Yet Mr. Najib used the fund to funnel at least $140 million to charity projects such as schools and low-cost housing in ways that boosted UMNO’s election chances, the Journal investigation found.

The minutes portray a fund that repeatedly prioritized political spending, even when 1MDB’s cash flow was insufficient to cover its debt payments.

This illustrates one (of many) reasons why those lobbying to reduce campaign spending are on the wrong track.  Because no matter how much one limits the direct spending in elections, no country, including the US, ever limits politicians from these sorts of patronage projects, which are essentially vote-buying schemes with my tax money.

The reason there is so much money in politics is because supporters of large government have raised the stakes for elections.  Want to see money leave politics? -- eliminate the government's ability to sacrifice one group to another while subsidizing a third, and no one will spend spend a billion dollars to get his guy elected to public office.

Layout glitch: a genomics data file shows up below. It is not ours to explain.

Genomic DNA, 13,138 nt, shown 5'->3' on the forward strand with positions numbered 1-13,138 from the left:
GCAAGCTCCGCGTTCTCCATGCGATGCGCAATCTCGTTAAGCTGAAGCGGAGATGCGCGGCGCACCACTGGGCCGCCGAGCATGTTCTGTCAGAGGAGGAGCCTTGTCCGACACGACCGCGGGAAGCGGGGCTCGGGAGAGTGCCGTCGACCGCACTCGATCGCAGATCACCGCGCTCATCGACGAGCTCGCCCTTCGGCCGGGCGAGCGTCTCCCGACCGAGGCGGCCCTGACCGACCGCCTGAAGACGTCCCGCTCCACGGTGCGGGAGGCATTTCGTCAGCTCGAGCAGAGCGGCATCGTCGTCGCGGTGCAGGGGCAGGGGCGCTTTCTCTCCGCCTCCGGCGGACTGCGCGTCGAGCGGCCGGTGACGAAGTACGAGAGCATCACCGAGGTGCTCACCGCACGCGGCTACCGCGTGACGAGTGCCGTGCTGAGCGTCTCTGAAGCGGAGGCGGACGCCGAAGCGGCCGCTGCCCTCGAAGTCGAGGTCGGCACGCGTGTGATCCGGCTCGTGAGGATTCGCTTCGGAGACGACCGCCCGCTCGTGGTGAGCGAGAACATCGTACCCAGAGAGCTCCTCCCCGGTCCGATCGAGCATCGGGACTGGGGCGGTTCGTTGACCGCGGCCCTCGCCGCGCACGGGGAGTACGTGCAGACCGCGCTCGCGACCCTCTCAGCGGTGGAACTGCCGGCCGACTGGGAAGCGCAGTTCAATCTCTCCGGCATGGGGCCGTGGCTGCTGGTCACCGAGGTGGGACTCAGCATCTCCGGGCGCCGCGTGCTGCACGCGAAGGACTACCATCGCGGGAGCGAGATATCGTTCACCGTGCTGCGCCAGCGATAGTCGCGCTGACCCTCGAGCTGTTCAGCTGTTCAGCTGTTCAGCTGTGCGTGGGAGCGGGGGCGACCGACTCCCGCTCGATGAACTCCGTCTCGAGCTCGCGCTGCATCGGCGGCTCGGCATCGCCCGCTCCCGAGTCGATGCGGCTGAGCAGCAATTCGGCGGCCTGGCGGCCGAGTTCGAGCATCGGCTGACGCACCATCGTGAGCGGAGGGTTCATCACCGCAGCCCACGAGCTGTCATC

By the way, in this current Presidential election we are seeing a vivid demonstration of another reason campaign spending limits are misguided.  With strict spending limits, the advantage goes to the incumbent.  The only people who can break through this advantage are people who are either a) already famous for some other reason or b) people who resort to the craziest populist rhetoric.  Both of which describe Donald Trump to a T (update:  Trump has spent virtually no money in this election, so he should be the dream candidate of clean elections folks, right?)


  1. me:

    Ultimately, for people in the public such as administrators, private property is a paradox. I fail to see a functioning substitute - give up all your assets, pensioned off for life?

  2. slocum: